So I approached the public relations people at IBM and the ANZ Bank, to find out whether the decision to punish an article against gay marriage by withdrawing their ads was corporate policy.
It seemed inherently unlikely that those organisations would want to express a view either way on such a contentious social issue, let alone in doing so to make decisions that put the survival of other, independent political blogs with a range of positions on the issue in some degree of jeopardy.
It also occurred to me that the sums were small enough - thousands of dollars a month, rather than tens of thousands - so that the decisions might have been taken at one remove, perhaps by the delegated authority of an advertising agency which might be trying to exercise some "soft pink power". In 20-odd years as a magazine editor, I sometimes encountered that sort of malarky.
The initial responses from the PR people in both corporations was that it was news to them and they'd get back to me before my deadline. The ANZ's Stephen Ries replied first. "ANZ does not advertise on any opinion-type websites that may cause offence or segregate any individuals or group. In this instance our advertising was placed through an automatic advertising placement service and once we were alerted to the content we removed our advertising.
"The removal of our advertising should not be viewed as a violation of free speech; it's simply that we choose not to advertise on blogs that do not align to our organisational values."
Oh, brave new world! Apparently anything less than uncritical endorsement of gay marriage no longer aligns with the ANZ's organisational values. What's more, the loss of ad revenue to all the blogs in the Domain network, irrespective of each site's stance on the issue, is neither here nor there and has nothing to do with their freedom of speech.
It's also worth noting that despite the blanket assurances of not advertising on opinion websites, the ANZ was advertising on New Matilda on Friday.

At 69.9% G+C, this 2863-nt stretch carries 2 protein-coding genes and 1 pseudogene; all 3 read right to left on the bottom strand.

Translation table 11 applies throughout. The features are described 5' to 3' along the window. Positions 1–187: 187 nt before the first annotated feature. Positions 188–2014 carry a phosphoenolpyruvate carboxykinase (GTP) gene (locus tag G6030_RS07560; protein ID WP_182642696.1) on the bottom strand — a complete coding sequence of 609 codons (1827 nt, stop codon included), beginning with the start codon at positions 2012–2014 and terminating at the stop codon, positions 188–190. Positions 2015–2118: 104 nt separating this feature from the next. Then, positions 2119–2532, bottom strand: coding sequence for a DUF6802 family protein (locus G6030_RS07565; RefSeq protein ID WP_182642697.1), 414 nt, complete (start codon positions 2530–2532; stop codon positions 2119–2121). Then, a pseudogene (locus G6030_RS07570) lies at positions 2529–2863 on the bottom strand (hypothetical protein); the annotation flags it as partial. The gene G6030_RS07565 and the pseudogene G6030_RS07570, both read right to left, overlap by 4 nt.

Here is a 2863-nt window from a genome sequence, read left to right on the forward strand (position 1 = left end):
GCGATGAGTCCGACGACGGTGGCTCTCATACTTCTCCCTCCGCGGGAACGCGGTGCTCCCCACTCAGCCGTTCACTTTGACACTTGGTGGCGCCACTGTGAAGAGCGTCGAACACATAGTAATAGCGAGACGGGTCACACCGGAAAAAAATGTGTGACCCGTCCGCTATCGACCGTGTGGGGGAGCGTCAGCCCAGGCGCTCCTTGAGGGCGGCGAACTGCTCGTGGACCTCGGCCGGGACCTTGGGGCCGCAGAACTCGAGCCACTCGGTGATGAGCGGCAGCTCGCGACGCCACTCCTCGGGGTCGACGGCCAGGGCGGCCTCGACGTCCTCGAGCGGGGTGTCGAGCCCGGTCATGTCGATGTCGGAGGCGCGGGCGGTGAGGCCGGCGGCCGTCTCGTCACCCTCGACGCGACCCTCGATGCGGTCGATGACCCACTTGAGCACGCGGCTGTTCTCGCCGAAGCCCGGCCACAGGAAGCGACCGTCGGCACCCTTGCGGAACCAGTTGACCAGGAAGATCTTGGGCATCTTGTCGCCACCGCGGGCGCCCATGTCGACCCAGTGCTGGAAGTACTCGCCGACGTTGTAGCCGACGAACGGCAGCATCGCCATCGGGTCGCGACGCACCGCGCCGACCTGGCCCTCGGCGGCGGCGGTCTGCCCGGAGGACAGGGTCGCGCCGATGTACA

IBM's Matt Mollett's reply was more gnomic. "To optimise reach with its target audiences, IBM continuously reviews and refines its advertising strategy based on a range of considerations, including demographics and content."
Young suspects that the peg on which to hang the internal decision to withdraw advertising within both organisations was a code developed by IASH, the Internet Advertising Sales Houses, which he declined to sign.
The code is a triumph of political correctness gone mad, and badly needs rewriting. Schedule C provides that IASH Australia members "are forbidden to place advertising on sites containing barred content - in other words, any of the inventory defined below - in any circumstances. Content articulating views intended or reasonably likely to cause or incite hatred of any race, religion, creed, class or ethnic group. Content articulating views calculated to cause offence to or incite hatred of any individual or group."
The last sentence is the loopiest in the schedule. It forbids anything that might offend anyone. This would neuter not just contentious articles but the free flow of comment on them that gives blogs their character. As Young says, this section threatens any Australian discussion site. "No newspaper could sign up to this and have discussion threads that were anything other than anodyne."
Apart from making hay with the issue of free speech, I expect the other blogs will kick up a huge fuss, online and in court, about being incidental victims of a secondary boycott. Skepticlawyer blog's Helen Dale, with expertise at the bar and a gift for self-promotion, should have a field day.